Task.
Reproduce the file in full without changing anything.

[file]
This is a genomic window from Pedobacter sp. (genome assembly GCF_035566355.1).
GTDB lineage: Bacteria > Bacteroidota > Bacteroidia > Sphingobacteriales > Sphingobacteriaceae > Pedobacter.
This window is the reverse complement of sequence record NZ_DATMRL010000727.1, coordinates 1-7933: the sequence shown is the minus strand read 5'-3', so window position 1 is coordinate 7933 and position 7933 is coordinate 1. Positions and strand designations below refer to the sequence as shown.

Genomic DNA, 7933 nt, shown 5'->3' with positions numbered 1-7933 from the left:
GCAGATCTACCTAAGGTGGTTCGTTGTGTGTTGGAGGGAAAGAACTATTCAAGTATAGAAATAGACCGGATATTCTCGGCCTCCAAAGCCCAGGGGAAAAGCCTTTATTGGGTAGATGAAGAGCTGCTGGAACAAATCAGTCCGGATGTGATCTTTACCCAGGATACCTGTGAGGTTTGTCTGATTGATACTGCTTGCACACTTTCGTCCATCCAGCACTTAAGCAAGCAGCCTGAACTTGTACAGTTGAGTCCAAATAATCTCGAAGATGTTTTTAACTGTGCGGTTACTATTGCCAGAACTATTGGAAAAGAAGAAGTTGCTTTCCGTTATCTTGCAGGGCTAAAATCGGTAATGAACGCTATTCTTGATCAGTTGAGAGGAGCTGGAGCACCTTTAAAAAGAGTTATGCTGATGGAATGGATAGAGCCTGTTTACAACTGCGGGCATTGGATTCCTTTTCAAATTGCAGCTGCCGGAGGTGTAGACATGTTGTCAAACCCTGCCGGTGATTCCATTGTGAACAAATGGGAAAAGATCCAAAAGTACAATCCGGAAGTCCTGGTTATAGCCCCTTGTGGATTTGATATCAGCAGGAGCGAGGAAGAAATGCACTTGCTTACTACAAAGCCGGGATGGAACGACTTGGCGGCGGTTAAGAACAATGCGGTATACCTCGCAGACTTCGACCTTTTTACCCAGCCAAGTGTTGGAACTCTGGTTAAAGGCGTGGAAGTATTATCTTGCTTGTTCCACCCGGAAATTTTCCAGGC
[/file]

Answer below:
This is a genomic window from Pedobacter sp. (genome assembly GCF_035566355.1).
GTDB lineage: Bacteria > Bacteroidota > Bacteroidia > Sphingobacteriales > Sphingobacteriaceae > Pedobacter.
This window is the reverse complement of sequence record NZ_DATMRL010000727.1, coordinates 1-7933: the sequence shown is the minus strand read 5'-3', so window position 1 is coordinate 7933 and position 7933 is coordinate 1. Positions and strand designations below refer to the sequence as shown.

Genomic DNA, 7933 nt, shown 5'->3' with positions numbered 1-7933 from the left:
GCAGATCTACCTAAGGTGGTTCGTTGTGTGTTGGAGGGAAAGAACTATTCAAGTATAGAAATAGACCGGATATTCTCGGCCTCCAAAGCCCAGGGGAAAAGCCTTTATTGGGTAGATGAAGAGCTGCTGGAACAAATCAGTCCGGATGTGATCTTTACCCAGGATACCTGTGAGGTTTGTCTGATTGATACTGCTTGCACACTTTCGTCCATCCAGCACTTAAGCAAGCAGCCTGAACTTGTACAGTTGAGTCCAAATAATCTCGAAGATGTTTTTAACTGTGCGGTTACTATTGCCAGAACTATTGGAAAAGAAGAAGTTGCTTTCCGTTATCTTGCAGGGCTAAAATCGGTAATGAACGCTATTCTTGATCAGTTGAGAGGAGCTGGAGCACCTTTAAAAAGAGTTATGCTGATGGAATGGATAGAGCCTGTTTACAACTGCGGGCATTGGATTCCTTTTCAAATTGCAGCTGCCGGAGGTGTAGACATGTTGTCAAACCCTGCCGGTGATTCCATTGTGAACAAATGGGAAAAGATCCAAAAGTACAATCCGGAAGTCCTGGTTATAGCCCCTTGTGGATTTGATATCAGCAGGAGCGAGGAAGAAATGCACTTGCTTACTACAAAGCCGGGATGGAACGACTTGGCGGCGGTTAAGAACAATGCGGTATACCTCGCAGACTTCGACCTTTTTACCCAGCCAAGTGTTGGAACTCTGGTTAAAGGCGTGGAAGTATTATCTTGCTTGTTCCACCCGGAAATTTTCCAGGC